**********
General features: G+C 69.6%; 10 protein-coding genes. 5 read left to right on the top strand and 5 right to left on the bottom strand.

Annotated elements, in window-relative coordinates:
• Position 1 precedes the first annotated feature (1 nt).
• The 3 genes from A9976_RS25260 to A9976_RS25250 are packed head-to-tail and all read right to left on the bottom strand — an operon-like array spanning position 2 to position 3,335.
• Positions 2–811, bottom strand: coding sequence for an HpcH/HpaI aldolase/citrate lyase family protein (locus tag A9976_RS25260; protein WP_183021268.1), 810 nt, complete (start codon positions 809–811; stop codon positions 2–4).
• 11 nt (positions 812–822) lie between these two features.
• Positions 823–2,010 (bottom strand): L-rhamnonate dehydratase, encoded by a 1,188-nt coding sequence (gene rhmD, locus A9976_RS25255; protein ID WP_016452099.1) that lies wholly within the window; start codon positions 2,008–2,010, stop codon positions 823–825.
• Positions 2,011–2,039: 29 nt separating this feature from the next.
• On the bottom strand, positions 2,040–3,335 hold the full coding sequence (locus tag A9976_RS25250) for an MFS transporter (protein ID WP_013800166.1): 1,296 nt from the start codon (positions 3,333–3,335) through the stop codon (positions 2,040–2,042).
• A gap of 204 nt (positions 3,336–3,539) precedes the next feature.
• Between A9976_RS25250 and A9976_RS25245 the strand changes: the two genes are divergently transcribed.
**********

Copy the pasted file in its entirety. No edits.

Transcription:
General features: G+C 69.6%; 10 protein-coding genes. 5 read left to right on the top strand and 5 right to left on the bottom strand.

Annotated elements, in window-relative coordinates:
• Position 1 precedes the first annotated feature (1 nt).
• The 3 genes from A9976_RS25260 to A9976_RS25250 are packed head-to-tail and all read right to left on the bottom strand — an operon-like array spanning position 2 to position 3,335.
• Positions 2–811, bottom strand: coding sequence for an HpcH/HpaI aldolase/citrate lyase family protein (locus tag A9976_RS25260; protein WP_183021268.1), 810 nt, complete (start codon positions 809–811; stop codon positions 2–4).
• 11 nt (positions 812–822) lie between these two features.
• Positions 823–2,010 (bottom strand): L-rhamnonate dehydratase, encoded by a 1,188-nt coding sequence (gene rhmD, locus A9976_RS25255; protein ID WP_016452099.1) that lies wholly within the window; start codon positions 2,008–2,010, stop codon positions 823–825.
• Positions 2,011–2,039: 29 nt separating this feature from the next.
• On the bottom strand, positions 2,040–3,335 hold the full coding sequence (locus tag A9976_RS25250) for an MFS transporter (protein ID WP_013800166.1): 1,296 nt from the start codon (positions 3,333–3,335) through the stop codon (positions 2,040–2,042).
• A gap of 204 nt (positions 3,336–3,539) precedes the next feature.
• Between A9976_RS25250 and A9976_RS25245 the strand changes: the two genes are divergently transcribed.